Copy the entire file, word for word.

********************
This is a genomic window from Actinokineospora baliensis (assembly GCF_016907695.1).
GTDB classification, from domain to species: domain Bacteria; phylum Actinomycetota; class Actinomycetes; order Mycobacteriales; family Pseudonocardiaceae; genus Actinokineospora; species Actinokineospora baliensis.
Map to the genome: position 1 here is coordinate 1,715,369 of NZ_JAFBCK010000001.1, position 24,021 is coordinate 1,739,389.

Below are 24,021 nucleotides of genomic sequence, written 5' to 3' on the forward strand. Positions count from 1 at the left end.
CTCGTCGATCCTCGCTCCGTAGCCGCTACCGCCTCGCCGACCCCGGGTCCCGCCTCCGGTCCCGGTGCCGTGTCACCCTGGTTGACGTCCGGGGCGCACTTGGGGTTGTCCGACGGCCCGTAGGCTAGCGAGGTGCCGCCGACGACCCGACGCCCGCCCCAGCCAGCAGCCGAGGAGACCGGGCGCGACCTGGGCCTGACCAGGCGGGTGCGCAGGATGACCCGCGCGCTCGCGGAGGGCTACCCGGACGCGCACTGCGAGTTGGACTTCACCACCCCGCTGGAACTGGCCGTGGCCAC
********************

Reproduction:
This is a genomic window from Actinokineospora baliensis (assembly GCF_016907695.1).
GTDB classification, from domain to species: domain Bacteria; phylum Actinomycetota; class Actinomycetes; order Mycobacteriales; family Pseudonocardiaceae; genus Actinokineospora; species Actinokineospora baliensis.
Map to the genome: position 1 here is coordinate 1,715,369 of NZ_JAFBCK010000001.1, position 24,021 is coordinate 1,739,389.

Below are 24,021 nucleotides of genomic sequence, written 5' to 3' on the forward strand. Positions count from 1 at the left end.
CTCGTCGATCCTCGCTCCGTAGCCGCTACCGCCTCGCCGACCCCGGGTCCCGCCTCCGGTCCCGGTGCCGTGTCACCCTGGTTGACGTCCGGGGCGCACTTGGGGTTGTCCGACGGCCCGTAGGCTAGCGAGGTGCCGCCGACGACCCGACGCCCGCCCCAGCCAGCAGCCGAGGAGACCGGGCGCGACCTGGGCCTGACCAGGCGGGTGCGCAGGATGACCCGCGCGCTCGCGGAGGGCTACCCGGACGCGCACTGCGAGTTGGACTTCACCACCCCGCTGGAACTGGCCGTGGCCAC